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Huge teak support structures.

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Myanmar registrations on the vehicles in that area.


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We then went for lunch to a local restaurant that served Thai food.


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I then took a look around the rest of the town of Waw Lay.

This pic is taken at the Thai border. The little wooden bridge over the river/stream separates the two nations.


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The market place just over the little bridge was selling lots of cigarettes and booze.


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Fairly casual checkpoint. This pic faces into the Thai side.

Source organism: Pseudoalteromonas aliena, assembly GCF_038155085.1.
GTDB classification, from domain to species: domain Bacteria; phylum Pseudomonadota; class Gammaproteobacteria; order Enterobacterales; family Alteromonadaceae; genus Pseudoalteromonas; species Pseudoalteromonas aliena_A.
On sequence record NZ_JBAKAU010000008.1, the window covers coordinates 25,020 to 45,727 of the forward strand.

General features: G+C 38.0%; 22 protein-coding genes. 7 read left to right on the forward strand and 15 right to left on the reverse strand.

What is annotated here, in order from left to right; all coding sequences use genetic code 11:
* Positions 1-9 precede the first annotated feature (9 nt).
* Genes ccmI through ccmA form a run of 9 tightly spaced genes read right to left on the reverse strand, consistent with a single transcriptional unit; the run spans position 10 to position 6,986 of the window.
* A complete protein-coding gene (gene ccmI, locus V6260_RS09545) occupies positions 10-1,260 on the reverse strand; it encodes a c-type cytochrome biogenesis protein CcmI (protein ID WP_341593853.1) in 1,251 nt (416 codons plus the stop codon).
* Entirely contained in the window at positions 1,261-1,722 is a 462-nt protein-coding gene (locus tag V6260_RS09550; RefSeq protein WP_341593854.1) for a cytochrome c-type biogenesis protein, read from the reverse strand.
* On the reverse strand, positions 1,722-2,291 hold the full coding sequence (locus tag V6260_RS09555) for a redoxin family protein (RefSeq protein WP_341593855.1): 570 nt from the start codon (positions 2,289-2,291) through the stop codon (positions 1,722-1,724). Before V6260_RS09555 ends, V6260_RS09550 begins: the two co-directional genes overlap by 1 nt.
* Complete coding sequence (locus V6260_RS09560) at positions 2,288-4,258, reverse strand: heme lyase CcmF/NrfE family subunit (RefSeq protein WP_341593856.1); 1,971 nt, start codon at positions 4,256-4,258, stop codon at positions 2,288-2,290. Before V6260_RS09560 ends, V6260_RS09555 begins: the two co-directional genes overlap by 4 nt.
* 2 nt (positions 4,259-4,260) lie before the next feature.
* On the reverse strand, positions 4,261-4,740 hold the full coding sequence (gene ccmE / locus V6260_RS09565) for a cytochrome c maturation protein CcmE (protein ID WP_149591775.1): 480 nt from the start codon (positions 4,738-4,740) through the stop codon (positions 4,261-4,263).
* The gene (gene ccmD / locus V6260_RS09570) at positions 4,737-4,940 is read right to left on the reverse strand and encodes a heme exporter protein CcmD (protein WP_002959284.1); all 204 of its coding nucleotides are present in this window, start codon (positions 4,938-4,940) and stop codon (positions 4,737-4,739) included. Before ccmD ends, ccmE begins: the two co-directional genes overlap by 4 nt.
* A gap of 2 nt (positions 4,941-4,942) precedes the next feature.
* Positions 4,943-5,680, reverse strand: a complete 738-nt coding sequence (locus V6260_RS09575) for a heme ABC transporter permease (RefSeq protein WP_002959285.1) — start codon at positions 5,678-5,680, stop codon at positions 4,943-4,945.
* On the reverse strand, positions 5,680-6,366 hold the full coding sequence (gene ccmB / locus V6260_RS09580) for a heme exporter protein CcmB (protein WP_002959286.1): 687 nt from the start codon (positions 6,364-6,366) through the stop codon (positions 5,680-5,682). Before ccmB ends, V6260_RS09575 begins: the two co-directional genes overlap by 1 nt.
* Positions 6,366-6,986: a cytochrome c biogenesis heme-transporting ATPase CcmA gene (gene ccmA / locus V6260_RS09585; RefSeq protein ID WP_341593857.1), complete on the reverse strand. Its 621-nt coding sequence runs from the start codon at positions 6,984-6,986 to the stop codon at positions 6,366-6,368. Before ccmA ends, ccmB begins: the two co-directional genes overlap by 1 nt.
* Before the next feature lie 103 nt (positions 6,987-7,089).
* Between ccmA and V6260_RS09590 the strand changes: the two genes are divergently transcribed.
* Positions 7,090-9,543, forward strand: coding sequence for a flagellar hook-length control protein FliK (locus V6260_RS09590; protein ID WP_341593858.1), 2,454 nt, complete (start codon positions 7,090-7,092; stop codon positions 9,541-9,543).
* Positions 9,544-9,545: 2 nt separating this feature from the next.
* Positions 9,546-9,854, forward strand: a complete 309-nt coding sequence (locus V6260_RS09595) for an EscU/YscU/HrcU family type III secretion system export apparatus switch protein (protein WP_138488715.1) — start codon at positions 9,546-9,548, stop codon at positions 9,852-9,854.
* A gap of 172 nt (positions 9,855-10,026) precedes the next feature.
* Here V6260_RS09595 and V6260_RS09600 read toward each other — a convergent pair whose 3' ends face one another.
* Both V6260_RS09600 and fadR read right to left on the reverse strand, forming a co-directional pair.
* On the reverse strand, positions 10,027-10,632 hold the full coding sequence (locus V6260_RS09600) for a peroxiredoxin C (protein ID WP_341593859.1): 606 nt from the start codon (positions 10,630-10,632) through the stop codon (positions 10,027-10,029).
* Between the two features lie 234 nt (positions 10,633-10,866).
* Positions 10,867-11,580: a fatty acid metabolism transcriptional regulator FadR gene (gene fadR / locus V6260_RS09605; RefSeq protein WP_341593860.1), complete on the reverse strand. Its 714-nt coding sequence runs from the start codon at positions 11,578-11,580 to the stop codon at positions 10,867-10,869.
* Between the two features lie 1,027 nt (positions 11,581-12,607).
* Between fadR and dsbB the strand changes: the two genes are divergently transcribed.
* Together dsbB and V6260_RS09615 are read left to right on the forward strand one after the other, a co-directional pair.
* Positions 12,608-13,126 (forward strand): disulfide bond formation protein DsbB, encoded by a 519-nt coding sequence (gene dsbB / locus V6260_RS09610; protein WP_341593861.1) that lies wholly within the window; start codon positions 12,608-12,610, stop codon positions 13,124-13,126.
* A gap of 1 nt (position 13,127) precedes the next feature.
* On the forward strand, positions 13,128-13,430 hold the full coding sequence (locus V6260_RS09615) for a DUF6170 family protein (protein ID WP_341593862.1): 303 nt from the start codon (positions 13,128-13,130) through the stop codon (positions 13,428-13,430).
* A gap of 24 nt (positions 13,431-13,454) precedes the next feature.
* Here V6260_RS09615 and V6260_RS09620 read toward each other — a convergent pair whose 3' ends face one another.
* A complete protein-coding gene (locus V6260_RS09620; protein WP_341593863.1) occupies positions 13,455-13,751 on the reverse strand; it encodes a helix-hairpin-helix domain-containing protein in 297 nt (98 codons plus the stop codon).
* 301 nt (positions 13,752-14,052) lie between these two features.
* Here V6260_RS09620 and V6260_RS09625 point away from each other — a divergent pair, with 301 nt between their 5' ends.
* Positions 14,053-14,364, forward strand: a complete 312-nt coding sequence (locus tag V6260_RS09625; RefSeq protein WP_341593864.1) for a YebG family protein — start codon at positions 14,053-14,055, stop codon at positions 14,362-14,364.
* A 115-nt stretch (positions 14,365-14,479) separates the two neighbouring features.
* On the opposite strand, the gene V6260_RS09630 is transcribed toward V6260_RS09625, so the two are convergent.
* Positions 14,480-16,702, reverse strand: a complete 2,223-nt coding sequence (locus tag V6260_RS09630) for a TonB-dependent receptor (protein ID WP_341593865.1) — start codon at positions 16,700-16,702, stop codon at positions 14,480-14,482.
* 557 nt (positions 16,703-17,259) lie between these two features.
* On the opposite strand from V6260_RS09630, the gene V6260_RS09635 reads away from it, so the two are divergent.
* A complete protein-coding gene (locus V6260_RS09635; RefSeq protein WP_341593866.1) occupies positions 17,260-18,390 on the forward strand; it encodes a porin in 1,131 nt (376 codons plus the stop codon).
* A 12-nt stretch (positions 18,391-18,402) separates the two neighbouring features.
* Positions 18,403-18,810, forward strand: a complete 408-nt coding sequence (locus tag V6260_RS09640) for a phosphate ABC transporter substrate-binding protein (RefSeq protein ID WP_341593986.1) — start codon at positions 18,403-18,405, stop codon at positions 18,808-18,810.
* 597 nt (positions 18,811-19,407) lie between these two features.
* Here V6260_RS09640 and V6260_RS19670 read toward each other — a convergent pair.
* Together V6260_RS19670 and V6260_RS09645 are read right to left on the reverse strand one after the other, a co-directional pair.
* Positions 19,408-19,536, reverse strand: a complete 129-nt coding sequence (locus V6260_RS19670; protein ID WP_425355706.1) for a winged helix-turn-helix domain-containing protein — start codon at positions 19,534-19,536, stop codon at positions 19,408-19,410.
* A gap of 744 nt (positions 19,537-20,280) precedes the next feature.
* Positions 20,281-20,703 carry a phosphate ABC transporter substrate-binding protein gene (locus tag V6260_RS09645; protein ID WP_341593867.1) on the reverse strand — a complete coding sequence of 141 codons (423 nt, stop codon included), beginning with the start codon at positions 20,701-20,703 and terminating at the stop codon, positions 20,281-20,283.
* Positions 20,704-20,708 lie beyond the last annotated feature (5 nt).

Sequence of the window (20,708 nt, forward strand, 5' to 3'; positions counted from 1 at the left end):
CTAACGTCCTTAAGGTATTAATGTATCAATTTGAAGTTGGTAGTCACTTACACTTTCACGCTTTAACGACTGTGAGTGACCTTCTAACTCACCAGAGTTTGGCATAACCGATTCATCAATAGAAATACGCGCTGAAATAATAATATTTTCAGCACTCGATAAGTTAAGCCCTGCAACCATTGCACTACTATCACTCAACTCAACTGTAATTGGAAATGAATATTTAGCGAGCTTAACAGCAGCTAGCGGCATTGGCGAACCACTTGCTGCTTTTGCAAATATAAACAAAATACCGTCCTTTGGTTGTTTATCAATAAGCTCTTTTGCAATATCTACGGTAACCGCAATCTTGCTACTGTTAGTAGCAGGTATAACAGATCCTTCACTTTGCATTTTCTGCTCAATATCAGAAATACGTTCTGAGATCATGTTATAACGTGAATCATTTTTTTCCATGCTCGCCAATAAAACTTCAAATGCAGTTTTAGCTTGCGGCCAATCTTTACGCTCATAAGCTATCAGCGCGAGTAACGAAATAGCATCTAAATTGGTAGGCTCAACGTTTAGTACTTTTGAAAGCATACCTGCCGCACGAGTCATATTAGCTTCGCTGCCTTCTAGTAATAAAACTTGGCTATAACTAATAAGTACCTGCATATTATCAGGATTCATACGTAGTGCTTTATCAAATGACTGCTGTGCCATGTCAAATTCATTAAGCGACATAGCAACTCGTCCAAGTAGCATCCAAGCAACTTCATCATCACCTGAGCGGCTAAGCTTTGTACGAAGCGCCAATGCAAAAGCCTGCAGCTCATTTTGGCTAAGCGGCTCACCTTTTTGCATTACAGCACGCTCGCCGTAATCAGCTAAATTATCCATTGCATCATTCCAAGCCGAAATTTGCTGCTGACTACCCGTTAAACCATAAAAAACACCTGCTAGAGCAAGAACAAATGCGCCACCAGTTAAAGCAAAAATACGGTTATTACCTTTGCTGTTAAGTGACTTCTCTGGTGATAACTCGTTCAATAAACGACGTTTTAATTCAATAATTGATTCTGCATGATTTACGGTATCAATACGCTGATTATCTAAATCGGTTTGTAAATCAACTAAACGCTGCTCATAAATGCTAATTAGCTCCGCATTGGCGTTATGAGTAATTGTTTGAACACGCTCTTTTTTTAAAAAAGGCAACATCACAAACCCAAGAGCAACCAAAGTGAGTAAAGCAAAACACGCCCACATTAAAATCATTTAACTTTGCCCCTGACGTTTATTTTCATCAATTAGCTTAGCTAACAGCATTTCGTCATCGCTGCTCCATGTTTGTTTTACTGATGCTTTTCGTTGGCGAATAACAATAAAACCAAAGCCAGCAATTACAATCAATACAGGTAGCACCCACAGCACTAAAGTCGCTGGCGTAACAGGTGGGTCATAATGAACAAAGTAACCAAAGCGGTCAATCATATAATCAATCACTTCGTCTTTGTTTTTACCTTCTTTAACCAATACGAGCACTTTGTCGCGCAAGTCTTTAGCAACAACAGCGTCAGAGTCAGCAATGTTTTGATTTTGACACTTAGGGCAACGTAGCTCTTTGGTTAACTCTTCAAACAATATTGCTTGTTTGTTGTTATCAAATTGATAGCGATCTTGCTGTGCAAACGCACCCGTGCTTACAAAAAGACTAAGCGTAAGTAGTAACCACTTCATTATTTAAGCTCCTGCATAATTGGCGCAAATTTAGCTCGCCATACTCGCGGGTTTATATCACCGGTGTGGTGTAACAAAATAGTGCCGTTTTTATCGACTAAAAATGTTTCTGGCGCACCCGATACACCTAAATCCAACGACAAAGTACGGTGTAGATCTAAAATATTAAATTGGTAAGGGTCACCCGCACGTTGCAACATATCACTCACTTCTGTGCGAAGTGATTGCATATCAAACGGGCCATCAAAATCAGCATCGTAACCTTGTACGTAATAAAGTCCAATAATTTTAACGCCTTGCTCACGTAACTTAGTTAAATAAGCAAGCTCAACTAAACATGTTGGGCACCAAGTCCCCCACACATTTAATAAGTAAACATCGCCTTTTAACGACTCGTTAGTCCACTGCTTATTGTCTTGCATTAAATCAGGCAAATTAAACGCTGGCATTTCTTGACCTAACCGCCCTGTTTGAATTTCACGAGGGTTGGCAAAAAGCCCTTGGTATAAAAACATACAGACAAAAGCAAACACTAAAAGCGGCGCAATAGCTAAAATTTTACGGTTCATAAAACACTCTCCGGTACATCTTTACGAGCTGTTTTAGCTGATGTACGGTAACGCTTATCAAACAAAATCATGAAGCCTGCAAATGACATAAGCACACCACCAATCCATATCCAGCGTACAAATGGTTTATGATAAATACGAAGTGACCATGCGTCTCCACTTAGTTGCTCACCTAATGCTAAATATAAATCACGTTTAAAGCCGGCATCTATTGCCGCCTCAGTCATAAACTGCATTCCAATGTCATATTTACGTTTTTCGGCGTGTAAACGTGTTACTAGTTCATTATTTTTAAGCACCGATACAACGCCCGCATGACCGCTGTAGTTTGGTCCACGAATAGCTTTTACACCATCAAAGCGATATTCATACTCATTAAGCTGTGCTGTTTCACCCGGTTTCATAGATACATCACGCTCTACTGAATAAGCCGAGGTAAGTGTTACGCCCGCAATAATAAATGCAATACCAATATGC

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The Burmese village even had its own little casino. Maybe it doesn't come to life until later in the evening but it looked like it had seen better days.


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A few more pics from around the town of Waw Lay.


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I hung around the town of Waw Lay for a few hours. I had a good chat to the Monk and his assistant. After having lunch and taking a few more pictures, I headed back in the direction I had come from.

I was told it's possible to ride all the way to Myawaddy from where I was. Ironically, even though it's a dirt road, its a much quicker way of getting from Umpang to Mae Sot then along the 1090 on the Thai side.

Nice chilled out ride back through the same rolling countryside. Thankfully the rain held off.


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I stopped at a little village for a drink on the way back. Needless to say the looks on their faces was as if a spaceship had landed.


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And back to Thailand....